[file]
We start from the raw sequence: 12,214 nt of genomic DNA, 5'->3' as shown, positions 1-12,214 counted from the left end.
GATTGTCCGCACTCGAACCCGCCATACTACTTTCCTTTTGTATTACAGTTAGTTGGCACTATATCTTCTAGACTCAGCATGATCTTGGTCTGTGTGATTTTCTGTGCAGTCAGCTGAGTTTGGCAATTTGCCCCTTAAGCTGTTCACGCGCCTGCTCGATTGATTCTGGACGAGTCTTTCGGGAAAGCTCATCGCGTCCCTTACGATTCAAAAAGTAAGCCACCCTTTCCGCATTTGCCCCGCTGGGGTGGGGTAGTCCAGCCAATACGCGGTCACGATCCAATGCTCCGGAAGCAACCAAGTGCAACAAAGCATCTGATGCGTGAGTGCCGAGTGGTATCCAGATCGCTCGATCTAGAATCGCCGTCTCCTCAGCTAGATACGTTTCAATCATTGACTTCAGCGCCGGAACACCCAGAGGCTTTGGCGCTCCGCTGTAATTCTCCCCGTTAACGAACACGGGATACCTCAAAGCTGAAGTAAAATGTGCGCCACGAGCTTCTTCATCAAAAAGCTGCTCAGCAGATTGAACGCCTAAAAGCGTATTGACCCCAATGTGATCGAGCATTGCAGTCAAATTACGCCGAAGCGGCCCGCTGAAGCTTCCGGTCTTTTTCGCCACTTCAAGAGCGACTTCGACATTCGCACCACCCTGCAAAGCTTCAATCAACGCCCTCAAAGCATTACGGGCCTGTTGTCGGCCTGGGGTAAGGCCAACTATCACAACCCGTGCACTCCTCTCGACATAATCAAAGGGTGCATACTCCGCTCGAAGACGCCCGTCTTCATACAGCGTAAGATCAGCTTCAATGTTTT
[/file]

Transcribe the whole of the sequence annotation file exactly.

We start from the raw sequence: 12,214 nt of genomic DNA, 5'->3' as shown, positions 1-12,214 counted from the left end.
GATTGTCCGCACTCGAACCCGCCATACTACTTTCCTTTTGTATTACAGTTAGTTGGCACTATATCTTCTAGACTCAGCATGATCTTGGTCTGTGTGATTTTCTGTGCAGTCAGCTGAGTTTGGCAATTTGCCCCTTAAGCTGTTCACGCGCCTGCTCGATTGATTCTGGACGAGTCTTTCGGGAAAGCTCATCGCGTCCCTTACGATTCAAAAAGTAAGCCACCCTTTCCGCATTTGCCCCGCTGGGGTGGGGTAGTCCAGCCAATACGCGGTCACGATCCAATGCTCCGGAAGCAACCAAGTGCAACAAAGCATCTGATGCGTGAGTGCCGAGTGGTATCCAGATCGCTCGATCTAGAATCGCCGTCTCCTCAGCTAGATACGTTTCAATCATTGACTTCAGCGCCGGAACACCCAGAGGCTTTGGCGCTCCGCTGTAATTCTCCCCGTTAACGAACACGGGATACCTCAAAGCTGAAGTAAAATGTGCGCCACGAGCTTCTTCATCAAAAAGCTGCTCAGCAGATTGAACGCCTAAAAGCGTATTGACCCCAATGTGATCGAGCATTGCAGTCAAATTACGCCGAAGCGGCCCGCTGAAGCTTCCGGTCTTTTTCGCCACTTCAAGAGCGACTTCGACATTCGCACCACCCTGCAAAGCTTCAATCAACGCCCTCAAAGCATTACGGGCCTGTTGTCGGCCTGGGGTAAGGCCAACTATCACAACCCGTGCACTCCTCTCGACATAATCAAAGGGTGCATACTCCGCTCGAAGACGCCCGTCTTCATACAGCGTAAGATCAGCTTCAATGTTTT